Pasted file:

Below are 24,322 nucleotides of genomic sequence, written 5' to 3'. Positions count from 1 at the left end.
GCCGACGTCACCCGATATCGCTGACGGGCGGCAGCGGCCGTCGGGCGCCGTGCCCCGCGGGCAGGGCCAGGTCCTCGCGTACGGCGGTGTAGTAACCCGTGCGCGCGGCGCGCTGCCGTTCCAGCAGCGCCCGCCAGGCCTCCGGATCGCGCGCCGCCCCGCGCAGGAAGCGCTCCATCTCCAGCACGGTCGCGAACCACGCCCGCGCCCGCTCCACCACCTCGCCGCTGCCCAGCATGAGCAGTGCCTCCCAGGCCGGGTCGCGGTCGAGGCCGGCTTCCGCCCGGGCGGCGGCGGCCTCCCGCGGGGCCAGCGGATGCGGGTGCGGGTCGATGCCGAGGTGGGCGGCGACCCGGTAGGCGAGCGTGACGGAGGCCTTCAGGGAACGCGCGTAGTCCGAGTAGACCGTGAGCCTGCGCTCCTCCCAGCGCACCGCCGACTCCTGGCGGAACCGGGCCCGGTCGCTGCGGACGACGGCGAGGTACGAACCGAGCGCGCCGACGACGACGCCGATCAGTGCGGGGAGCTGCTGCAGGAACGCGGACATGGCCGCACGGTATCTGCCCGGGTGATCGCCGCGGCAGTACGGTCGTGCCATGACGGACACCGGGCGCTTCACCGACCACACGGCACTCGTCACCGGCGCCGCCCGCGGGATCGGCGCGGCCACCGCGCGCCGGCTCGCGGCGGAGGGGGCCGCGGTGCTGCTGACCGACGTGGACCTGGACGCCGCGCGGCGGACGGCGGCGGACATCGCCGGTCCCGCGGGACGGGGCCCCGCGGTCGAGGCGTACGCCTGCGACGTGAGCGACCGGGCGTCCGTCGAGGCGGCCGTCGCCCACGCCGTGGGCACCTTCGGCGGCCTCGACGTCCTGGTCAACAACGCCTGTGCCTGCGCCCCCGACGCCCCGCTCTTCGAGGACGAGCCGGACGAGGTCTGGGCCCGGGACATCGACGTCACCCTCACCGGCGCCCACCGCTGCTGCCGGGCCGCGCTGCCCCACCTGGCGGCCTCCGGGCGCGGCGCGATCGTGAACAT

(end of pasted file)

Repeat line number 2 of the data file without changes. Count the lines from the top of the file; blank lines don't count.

GCCGACGTCACCCGATATCGCTGACGGGCGGCAGCGGCCGTCGGGCGCCGTGCCCCGCGGGCAGGGCCAGGTCCTCGCGTACGGCGGTGTAGTAACCCGTGCGCGCGGCGCGCTGCCGTTCCAGCAGCGCCCGCCAGGCCTCCGGATCGCGCGCCGCCCCGCGCAGGAAGCGCTCCATCTCCAGCACGGTCGCGAACCACGCCCGCGCCCGCTCCACCACCTCGCCGCTGCCCAGCATGAGCAGTGCCTCCCAGGCCGGGTCGCGGTCGAGGCCGGCTTCCGCCCGGGCGGCGGCGGCCTCCCGCGGGGCCAGCGGATGCGGGTGCGGGTCGATGCCGAGGTGGGCGGCGACCCGGTAGGCGAGCGTGACGGAGGCCTTCAGGGAACGCGCGTAGTCCGAGTAGACCGTGAGCCTGCGCTCCTCCCAGCGCACCGCCGACTCCTGGCGGAACCGGGCCCGGTCGCTGCGGACGACGGCGAGGTACGAACCGAGCGCGCCGACGACGACGCCGATCAGTGCGGGGAGCTGCTGCAGGAACGCGGACATGGCCGCACGGTATCTGCCCGGGTGATCGCCGCGGCAGTACGGTCGTGCCATGACGGACACCGGGCGCTTCACCGACCACACGGCACTCGTCACCGGCGCCGCCCGCGGGATCGGCGCGGCCACCGCGCGCCGGCTCGCGGCGGAGGGGGCCGCGGTGCTGCTGACCGACGTGGACCTGGACGCCGCGCGGCGGACGGCGGCGGACATCGCCGGTCCCGCGGGACGGGGCCCCGCGGTCGAGGCGTACGCCTGCGACGTGAGCGACCGGGCGTCCGTCGAGGCGGCCGTCGCCCACGCCGTGGGCACCTTCGGCGGCCTCGACGTCCTGGTCAACAACGCCTGTGCCTGCGCCCCCGACGCCCCGCTCTTCGAGGACGAGCCGGACGAGGTCTGGGCCCGGGACATCGACGTCACCCTCACCGGCGCCCACCGCTGCTGCCGGGCCGCGCTGCCCCACCTGGCGGCCTCCGGGCGCGGCGCGATCGTGAACAT